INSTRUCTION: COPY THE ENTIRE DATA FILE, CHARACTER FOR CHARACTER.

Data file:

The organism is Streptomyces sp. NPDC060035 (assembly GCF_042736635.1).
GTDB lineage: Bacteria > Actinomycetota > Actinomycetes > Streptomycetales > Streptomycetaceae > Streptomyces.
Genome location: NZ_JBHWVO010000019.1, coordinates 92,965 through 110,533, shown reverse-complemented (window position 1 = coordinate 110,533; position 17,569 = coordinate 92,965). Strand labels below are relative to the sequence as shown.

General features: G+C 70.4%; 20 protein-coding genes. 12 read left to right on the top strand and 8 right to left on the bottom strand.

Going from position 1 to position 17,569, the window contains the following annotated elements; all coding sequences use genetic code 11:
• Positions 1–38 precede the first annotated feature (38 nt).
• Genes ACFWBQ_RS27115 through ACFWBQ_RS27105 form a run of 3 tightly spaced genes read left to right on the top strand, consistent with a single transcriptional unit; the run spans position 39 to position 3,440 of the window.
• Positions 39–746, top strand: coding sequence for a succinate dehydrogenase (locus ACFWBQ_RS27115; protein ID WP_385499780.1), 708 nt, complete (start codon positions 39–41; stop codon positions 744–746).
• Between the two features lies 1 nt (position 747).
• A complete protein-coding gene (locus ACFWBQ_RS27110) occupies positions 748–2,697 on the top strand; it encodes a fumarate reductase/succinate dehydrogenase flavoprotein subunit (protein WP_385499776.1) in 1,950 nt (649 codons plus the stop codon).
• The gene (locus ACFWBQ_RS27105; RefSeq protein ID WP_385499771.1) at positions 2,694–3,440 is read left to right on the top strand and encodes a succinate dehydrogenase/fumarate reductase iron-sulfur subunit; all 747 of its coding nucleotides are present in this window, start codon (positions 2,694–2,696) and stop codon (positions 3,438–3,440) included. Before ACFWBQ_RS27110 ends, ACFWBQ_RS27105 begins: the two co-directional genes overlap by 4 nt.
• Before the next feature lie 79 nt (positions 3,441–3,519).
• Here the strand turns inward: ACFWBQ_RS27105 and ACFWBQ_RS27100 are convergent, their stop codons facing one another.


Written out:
The organism is Streptomyces sp. NPDC060035 (assembly GCF_042736635.1).
GTDB lineage: Bacteria > Actinomycetota > Actinomycetes > Streptomycetales > Streptomycetaceae > Streptomyces.
Genome location: NZ_JBHWVO010000019.1, coordinates 92,965 through 110,533, shown reverse-complemented (window position 1 = coordinate 110,533; position 17,569 = coordinate 92,965). Strand labels below are relative to the sequence as shown.

General features: G+C 70.4%; 20 protein-coding genes. 12 read left to right on the top strand and 8 right to left on the bottom strand.

Going from position 1 to position 17,569, the window contains the following annotated elements; all coding sequences use genetic code 11:
• Positions 1–38 precede the first annotated feature (38 nt).
• Genes ACFWBQ_RS27115 through ACFWBQ_RS27105 form a run of 3 tightly spaced genes read left to right on the top strand, consistent with a single transcriptional unit; the run spans position 39 to position 3,440 of the window.
• Positions 39–746, top strand: coding sequence for a succinate dehydrogenase (locus ACFWBQ_RS27115; protein ID WP_385499780.1), 708 nt, complete (start codon positions 39–41; stop codon positions 744–746).
• Between the two features lies 1 nt (position 747).
• A complete protein-coding gene (locus ACFWBQ_RS27110) occupies positions 748–2,697 on the top strand; it encodes a fumarate reductase/succinate dehydrogenase flavoprotein subunit (protein WP_385499776.1) in 1,950 nt (649 codons plus the stop codon).
• The gene (locus ACFWBQ_RS27105; RefSeq protein ID WP_385499771.1) at positions 2,694–3,440 is read left to right on the top strand and encodes a succinate dehydrogenase/fumarate reductase iron-sulfur subunit; all 747 of its coding nucleotides are present in this window, start codon (positions 2,694–2,696) and stop codon (positions 3,438–3,440) included. Before ACFWBQ_RS27110 ends, ACFWBQ_RS27105 begins: the two co-directional genes overlap by 4 nt.
• Before the next feature lie 79 nt (positions 3,441–3,519).
• Here the strand turns inward: ACFWBQ_RS27105 and ACFWBQ_RS27100 are convergent, their stop codons facing one another.